CNBC's Fed Survey shows market pros aren't very confident the Fed can end its easy money polices without a market crash, a recession or bad inflation.» Read More
James Owens, the chief executive of Dow component Caterpillar, sees a soft landing in store for the U.S. economy.
The dollar fell to all-time lows against the euro and a basket of major currencies Tuesday as investors feared the fallout from the credit turmoil was far from over and the Fed will have to cut interest rates some more.
Fed Chairman Ben Bernanke may not have many soothing words for Wall Street when he testifies before Congress on Thursday.
Billionaire investor George Soros forecast on Monday that the U.S. economy is "on the verge of a very serious economic correction" after decades of overspending.
Financial stocks held the market underwater Monday and will continue to figure in Tuesday's trading as investors struggle to sort out what the credit mess means for Wall Street and the banking industry.
Former Federal Reserve Chairman Alan Greenspan said on Tuesday that falling U.S. home prices and high inventories of unsold properties presented a major risk to the U.S. economy and financial markets.
The dollar edged up Monday against the euro in European trading, helped by better-than-expected growth in the U.S. services sector.
Forget the Bernanke speak. Cramer doesn't think the central bank has any choice but to keep cutting rates.Investing can be confusing. Luckily, Cramer has mapped out some road rules for all you Home Gamers trying to navigate the jungle that is Wall Street. Think of it as "Mad Money 101" –- some fundamental advice to keep in mind as you play the market. Whether you're a first time investor or a seasoned financier, it's always good to remember the basics.
Stocks could be setting up for a bit of a bounce back but first investors need to decide just how radioactive the financial sector has become. Heading into the weekend, market rumors of lurking credit issues plagued bank and brokerage stocks.
The dollar sank to record lows against the euro and a major currency basket on Friday, as persistent worries about unreported losses at financial firms overshadowed a strong U.S. payrolls report.
The rate of foreclosures in the United States will remain higher than normal for the next18 months as the current home loan crisis plays itself out, a senior U.S. Treasury official said Friday.
Jobs data for October will set the course of trading Friday, and maybe even for days after. "I think it will be good for the market to focus on fundamentals rather than the ethereal notions of credit and its relative crappiness," said CNBC senior economic correspondent Steve Liesman.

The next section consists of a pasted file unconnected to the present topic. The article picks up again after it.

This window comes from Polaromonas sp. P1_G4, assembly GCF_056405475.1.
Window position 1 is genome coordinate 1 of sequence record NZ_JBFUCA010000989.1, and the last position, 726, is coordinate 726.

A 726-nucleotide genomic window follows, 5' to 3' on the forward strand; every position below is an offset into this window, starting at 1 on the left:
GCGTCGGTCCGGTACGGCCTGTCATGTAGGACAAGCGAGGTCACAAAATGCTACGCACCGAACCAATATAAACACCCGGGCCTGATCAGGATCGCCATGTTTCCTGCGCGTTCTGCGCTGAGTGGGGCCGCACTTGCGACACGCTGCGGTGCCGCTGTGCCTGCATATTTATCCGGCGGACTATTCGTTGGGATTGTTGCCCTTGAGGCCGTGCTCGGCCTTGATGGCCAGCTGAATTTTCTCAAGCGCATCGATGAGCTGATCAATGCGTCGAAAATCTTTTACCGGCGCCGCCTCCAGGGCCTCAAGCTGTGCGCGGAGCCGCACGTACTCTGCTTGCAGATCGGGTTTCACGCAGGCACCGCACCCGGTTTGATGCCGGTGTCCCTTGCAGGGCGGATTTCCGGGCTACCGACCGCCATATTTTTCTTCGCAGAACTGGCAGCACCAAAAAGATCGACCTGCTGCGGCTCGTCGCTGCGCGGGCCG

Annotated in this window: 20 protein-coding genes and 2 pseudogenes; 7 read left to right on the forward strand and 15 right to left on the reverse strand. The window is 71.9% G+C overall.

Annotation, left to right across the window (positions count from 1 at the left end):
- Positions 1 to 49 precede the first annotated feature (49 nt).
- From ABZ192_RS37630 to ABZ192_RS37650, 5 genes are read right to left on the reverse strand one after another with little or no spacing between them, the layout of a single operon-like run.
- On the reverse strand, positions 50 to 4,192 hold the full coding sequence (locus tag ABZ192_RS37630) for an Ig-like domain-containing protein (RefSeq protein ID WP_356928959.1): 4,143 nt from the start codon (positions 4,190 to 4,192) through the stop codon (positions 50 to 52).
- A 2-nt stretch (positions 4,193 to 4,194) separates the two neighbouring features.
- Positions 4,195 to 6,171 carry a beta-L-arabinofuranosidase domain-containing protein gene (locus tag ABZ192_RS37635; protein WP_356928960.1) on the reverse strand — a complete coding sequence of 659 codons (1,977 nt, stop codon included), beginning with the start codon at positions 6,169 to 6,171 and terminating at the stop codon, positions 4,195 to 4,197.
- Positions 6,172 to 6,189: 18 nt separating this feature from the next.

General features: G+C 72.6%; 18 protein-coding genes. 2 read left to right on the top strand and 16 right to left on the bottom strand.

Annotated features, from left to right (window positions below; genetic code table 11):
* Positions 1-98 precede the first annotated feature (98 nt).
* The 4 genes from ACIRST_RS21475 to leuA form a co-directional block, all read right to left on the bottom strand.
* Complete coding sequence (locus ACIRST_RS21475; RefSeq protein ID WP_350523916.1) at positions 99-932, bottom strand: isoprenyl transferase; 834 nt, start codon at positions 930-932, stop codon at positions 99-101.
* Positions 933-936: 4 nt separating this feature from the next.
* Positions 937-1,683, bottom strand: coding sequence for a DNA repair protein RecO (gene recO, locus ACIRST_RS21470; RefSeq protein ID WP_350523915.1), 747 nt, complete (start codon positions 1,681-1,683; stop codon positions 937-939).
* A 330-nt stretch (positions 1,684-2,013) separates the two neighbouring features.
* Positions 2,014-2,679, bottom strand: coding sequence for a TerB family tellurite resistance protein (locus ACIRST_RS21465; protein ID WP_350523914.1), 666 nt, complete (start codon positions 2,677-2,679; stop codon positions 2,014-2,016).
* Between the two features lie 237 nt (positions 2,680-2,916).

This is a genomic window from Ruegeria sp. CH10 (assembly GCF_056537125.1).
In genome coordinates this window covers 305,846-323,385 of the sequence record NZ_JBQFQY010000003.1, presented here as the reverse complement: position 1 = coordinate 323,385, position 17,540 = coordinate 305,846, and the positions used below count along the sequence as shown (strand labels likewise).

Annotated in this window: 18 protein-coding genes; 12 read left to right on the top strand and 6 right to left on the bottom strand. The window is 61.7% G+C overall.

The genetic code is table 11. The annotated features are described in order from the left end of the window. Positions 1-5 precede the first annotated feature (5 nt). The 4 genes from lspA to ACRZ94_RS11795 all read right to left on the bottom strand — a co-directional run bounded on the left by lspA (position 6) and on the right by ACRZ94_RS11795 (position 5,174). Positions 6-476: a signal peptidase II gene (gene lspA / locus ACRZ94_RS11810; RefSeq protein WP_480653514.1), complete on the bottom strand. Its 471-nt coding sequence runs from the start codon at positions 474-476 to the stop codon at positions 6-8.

After Thursday's huge selloff in the stock market, investors are now turning their attention to the October jobs report.
The yen rose broadly Thursday after brokerages downgraded two of the largest U.S. banks, knocking equities lower and sparking fears that fallout from the credit crisis may sap investor appetite for risk.
If the Fed isn't going to cut rates any more, that means bad news really is ... bad news. And with continuing concerns about the financial sector and oil prices, there is plenty of bad news.
The Federal Reserve pumped $41 billion into the U.S. financial system Thursday, one of its largest cash infusions to help companies get through a credit crunch that took a turn for the worse in August.
The mighty U.S. consumer may be starting to crack, just as the Federal Reserve signaled that it was through with interest rate cuts barring a sharper economic downturn.
Futures are down for several reasons: 1) Now we're really data dependent. Part of the problem with the market this morning is the realization that the economic data will have to be REALLY weak for the Fed to lower rates further.
Australian retail sales easily outpaced expectations in September, setting the seal on a very strong quarter for consumption and adding to an already compelling case for a further rise ininterest rates.
Bring on the year end! That's the view from the markets now that the spooky month of October is behind us and the Fed has done its work. November will be no slouch. It starts off with a big dose of economic news Thursday and Friday, and some key earnings reports, including Exxon Mobil Thursday morning.